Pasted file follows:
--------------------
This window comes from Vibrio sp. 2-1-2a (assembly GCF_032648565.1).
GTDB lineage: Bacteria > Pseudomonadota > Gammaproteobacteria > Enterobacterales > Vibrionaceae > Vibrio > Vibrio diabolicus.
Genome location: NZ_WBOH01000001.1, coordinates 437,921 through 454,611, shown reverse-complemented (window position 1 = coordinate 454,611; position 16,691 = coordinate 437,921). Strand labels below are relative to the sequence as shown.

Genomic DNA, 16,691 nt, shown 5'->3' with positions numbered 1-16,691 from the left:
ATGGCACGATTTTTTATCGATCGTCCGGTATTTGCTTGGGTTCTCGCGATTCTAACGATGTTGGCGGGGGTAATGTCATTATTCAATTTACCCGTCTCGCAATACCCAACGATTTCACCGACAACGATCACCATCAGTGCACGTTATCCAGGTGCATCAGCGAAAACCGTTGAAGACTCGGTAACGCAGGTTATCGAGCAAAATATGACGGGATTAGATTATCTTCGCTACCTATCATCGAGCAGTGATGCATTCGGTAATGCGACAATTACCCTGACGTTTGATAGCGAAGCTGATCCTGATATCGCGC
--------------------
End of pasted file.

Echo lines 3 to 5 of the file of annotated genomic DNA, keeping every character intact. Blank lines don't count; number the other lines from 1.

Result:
Genome location: NZ_WBOH01000001.1, coordinates 437,921 through 454,611, shown reverse-complemented (window position 1 = coordinate 454,611; position 16,691 = coordinate 437,921). Strand labels below are relative to the sequence as shown.

Genomic DNA, 16,691 nt, shown 5'->3' with positions numbered 1-16,691 from the left:
ATGGCACGATTTTTTATCGATCGTCCGGTATTTGCTTGGGTTCTCGCGATTCTAACGATGTTGGCGGGGGTAATGTCATTATTCAATTTACCCGTCTCGCAATACCCAACGATTTCACCGACAACGATCACCATCAGTGCACGTTATCCAGGTGCATCAGCGAAAACCGTTGAAGACTCGGTAACGCAGGTTATCGAGCAAAATATGACGGGATTAGATTATCTTCGCTACCTATCATCGAGCAGTGATGCATTCGGTAATGCGACAATTACCCTGACGTTTGATAGCGAAGCTGATCCTGATATCGCGC